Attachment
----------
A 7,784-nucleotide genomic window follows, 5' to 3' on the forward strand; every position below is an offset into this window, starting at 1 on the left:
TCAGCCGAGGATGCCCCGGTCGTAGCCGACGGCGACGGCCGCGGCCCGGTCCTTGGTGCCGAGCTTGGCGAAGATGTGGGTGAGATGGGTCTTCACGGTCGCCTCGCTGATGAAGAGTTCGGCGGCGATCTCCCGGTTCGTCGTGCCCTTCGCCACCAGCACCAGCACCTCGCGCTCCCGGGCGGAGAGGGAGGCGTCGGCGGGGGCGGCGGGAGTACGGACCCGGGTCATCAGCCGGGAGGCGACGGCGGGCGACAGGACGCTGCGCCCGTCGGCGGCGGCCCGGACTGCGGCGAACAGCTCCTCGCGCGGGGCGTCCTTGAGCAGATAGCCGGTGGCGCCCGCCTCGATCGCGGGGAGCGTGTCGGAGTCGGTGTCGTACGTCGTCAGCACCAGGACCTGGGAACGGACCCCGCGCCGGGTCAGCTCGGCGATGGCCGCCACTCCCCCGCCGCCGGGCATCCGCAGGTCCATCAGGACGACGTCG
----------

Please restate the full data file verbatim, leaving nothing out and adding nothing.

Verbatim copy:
A 7,784-nucleotide genomic window follows, 5' to 3' on the forward strand; every position below is an offset into this window, starting at 1 on the left:
TCAGCCGAGGATGCCCCGGTCGTAGCCGACGGCGACGGCCGCGGCCCGGTCCTTGGTGCCGAGCTTGGCGAAGATGTGGGTGAGATGGGTCTTCACGGTCGCCTCGCTGATGAAGAGTTCGGCGGCGATCTCCCGGTTCGTCGTGCCCTTCGCCACCAGCACCAGCACCTCGCGCTCCCGGGCGGAGAGGGAGGCGTCGGCGGGGGCGGCGGGAGTACGGACCCGGGTCATCAGCCGGGAGGCGACGGCGGGCGACAGGACGCTGCGCCCGTCGGCGGCGGCCCGGACTGCGGCGAACAGCTCCTCGCGCGGGGCGTCCTTGAGCAGATAGCCGGTGGCGCCCGCCTCGATCGCGGGGAGCGTGTCGGAGTCGGTGTCGTACGTCGTCAGCACCAGGACCTGGGAACGGACCCCGCGCCGGGTCAGCTCGGCGATGGCCGCCACTCCCCCGCCGCCGGGCATCCGCAGGTCCATCAGGACGACGTCG